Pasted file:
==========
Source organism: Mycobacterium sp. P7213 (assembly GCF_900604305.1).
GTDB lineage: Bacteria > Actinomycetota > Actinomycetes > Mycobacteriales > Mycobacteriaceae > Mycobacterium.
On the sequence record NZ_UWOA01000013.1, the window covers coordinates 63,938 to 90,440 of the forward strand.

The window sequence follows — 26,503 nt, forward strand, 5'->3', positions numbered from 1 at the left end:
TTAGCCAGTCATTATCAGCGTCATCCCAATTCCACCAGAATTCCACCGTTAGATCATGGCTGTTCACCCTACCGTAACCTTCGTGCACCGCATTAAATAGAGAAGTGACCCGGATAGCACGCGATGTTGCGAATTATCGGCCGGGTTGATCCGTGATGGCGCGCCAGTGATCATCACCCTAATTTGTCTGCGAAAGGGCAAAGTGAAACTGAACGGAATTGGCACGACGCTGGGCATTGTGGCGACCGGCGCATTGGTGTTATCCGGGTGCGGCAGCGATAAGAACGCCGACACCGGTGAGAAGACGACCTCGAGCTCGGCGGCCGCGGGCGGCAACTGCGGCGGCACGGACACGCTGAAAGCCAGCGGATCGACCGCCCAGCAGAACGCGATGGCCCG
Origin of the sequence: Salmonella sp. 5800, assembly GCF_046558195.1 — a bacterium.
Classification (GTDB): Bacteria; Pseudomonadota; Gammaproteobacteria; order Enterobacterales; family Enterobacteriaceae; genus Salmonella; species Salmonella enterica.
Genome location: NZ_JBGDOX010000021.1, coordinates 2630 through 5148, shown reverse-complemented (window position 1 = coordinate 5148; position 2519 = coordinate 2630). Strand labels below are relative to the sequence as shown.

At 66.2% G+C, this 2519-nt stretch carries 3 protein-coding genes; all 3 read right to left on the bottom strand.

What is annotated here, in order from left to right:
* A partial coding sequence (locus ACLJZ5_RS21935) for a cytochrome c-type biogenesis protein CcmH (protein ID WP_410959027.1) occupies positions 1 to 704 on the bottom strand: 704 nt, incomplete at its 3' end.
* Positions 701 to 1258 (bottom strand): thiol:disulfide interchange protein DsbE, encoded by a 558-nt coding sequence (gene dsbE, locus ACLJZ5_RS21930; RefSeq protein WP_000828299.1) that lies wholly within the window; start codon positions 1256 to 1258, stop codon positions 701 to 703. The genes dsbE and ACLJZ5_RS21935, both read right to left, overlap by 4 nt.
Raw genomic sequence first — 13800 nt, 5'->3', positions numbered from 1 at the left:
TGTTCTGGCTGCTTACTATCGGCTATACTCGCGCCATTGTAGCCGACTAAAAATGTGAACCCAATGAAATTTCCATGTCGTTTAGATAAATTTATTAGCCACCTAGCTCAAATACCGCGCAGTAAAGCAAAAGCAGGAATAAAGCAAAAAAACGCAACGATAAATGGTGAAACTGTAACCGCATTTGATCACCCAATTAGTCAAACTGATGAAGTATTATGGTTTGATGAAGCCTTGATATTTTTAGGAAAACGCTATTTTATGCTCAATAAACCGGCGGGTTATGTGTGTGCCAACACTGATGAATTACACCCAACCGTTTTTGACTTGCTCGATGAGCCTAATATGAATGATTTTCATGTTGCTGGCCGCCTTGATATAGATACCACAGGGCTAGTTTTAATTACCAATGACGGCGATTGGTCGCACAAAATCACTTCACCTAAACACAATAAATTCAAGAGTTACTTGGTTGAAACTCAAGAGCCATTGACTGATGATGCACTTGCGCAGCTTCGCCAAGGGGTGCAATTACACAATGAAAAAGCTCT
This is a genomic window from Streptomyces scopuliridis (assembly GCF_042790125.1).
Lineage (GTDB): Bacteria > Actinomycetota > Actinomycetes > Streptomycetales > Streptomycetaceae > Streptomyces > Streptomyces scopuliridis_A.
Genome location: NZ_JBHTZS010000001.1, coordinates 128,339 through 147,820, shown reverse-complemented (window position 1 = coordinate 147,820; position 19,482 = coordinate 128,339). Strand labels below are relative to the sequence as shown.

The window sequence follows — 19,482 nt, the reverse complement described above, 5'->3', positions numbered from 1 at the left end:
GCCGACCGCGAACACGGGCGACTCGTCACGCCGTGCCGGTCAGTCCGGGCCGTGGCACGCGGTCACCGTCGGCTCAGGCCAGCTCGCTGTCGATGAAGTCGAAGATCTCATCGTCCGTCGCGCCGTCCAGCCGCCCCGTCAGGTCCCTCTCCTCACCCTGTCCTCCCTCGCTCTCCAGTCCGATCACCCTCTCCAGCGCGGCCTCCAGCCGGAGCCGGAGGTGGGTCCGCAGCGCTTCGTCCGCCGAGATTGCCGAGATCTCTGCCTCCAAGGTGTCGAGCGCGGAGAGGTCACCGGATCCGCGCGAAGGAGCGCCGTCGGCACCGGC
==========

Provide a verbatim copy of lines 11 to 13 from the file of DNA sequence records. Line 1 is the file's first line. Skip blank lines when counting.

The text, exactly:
* A partial coding sequence (locus ACLJZ5_RS21935) for a cytochrome c-type biogenesis protein CcmH (protein ID WP_410959027.1) occupies positions 1 to 704 on the bottom strand: 704 nt, incomplete at its 3' end.
* Positions 701 to 1258 (bottom strand): thiol:disulfide interchange protein DsbE, encoded by a 558-nt coding sequence (gene dsbE, locus ACLJZ5_RS21930; RefSeq protein WP_000828299.1) that lies wholly within the window; start codon positions 1256 to 1258, stop codon positions 701 to 703. The genes dsbE and ACLJZ5_RS21935, both read right to left, overlap by 4 nt.
Raw genomic sequence first — 13800 nt, 5'->3', positions numbered from 1 at the left: